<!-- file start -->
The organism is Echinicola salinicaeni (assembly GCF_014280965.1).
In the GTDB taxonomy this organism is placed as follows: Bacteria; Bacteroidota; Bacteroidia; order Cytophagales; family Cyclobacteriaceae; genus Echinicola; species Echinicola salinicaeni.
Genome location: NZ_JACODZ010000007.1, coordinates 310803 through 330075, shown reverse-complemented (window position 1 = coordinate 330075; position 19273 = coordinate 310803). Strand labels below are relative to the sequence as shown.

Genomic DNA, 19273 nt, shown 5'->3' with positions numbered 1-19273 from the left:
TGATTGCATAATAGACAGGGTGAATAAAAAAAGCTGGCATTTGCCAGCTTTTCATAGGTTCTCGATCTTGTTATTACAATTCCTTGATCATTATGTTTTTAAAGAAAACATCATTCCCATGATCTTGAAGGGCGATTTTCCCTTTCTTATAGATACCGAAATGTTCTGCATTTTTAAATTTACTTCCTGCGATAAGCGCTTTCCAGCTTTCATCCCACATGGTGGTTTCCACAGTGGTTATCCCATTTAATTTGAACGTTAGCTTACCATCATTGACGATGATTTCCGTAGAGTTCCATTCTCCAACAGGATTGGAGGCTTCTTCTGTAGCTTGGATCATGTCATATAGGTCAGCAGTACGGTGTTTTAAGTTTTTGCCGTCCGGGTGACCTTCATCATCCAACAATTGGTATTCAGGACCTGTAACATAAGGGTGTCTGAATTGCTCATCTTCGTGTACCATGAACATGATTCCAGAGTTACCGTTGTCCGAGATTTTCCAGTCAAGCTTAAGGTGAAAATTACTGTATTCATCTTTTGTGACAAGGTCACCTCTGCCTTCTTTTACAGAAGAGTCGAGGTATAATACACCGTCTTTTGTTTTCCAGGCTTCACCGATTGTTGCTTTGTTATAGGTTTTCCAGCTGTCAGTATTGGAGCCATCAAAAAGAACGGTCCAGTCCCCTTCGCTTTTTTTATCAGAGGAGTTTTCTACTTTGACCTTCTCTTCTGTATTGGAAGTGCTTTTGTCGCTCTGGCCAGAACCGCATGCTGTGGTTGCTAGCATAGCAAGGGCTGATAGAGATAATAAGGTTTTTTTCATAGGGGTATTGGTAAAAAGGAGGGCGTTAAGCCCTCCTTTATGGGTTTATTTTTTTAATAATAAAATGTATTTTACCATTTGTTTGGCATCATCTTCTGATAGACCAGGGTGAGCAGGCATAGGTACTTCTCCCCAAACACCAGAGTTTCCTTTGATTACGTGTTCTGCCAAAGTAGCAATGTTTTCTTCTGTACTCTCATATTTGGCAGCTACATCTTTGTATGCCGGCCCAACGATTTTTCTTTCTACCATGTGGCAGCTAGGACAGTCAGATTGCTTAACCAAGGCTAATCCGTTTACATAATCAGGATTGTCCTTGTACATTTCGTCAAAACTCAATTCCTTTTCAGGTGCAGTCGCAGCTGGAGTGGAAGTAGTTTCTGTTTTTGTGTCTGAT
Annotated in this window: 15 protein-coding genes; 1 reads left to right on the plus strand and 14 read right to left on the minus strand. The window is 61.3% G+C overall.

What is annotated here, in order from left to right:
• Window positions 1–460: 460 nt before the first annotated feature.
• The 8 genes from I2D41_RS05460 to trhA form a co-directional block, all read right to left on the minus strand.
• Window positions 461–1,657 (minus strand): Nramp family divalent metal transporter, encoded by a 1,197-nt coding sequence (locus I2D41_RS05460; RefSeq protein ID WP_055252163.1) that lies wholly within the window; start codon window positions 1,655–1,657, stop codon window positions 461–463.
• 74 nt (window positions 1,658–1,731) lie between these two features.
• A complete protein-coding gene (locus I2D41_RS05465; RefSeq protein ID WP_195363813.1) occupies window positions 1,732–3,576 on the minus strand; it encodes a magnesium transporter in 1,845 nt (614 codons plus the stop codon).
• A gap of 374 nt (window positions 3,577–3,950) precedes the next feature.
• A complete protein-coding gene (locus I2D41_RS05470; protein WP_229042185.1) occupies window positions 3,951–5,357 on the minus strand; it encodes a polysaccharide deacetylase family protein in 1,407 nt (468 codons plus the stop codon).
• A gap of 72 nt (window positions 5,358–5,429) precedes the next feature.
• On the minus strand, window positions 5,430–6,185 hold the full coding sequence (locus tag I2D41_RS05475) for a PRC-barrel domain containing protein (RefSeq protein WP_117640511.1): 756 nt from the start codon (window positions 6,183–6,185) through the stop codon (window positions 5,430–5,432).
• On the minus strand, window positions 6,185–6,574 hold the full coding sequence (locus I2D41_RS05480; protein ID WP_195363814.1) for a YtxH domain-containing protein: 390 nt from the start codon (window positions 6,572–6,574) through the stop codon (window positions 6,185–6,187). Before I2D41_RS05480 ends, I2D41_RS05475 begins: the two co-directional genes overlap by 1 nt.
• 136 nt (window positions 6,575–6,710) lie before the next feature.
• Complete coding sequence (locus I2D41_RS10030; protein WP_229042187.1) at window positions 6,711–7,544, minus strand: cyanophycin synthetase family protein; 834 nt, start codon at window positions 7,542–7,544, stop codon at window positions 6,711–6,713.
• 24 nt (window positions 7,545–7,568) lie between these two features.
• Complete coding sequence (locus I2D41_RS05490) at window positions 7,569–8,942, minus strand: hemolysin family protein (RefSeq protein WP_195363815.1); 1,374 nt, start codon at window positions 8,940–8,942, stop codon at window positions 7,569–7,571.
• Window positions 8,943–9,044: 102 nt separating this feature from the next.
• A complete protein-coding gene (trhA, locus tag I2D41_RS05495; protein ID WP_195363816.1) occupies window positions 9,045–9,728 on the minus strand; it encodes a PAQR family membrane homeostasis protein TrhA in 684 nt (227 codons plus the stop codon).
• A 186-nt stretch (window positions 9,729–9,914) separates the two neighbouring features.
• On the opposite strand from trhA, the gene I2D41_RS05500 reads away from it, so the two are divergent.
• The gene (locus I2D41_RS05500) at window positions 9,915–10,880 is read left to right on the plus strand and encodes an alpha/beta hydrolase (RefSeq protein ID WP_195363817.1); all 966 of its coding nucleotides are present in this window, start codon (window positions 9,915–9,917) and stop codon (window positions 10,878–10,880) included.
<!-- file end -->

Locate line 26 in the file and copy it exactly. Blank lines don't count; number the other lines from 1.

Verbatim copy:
• The gene (locus I2D41_RS05500) at window positions 9,915–10,880 is read left to right on the plus strand and encodes an alpha/beta hydrolase (RefSeq protein ID WP_195363817.1); all 966 of its coding nucleotides are present in this window, start codon (window positions 9,915–9,917) and stop codon (window positions 10,878–10,880) included.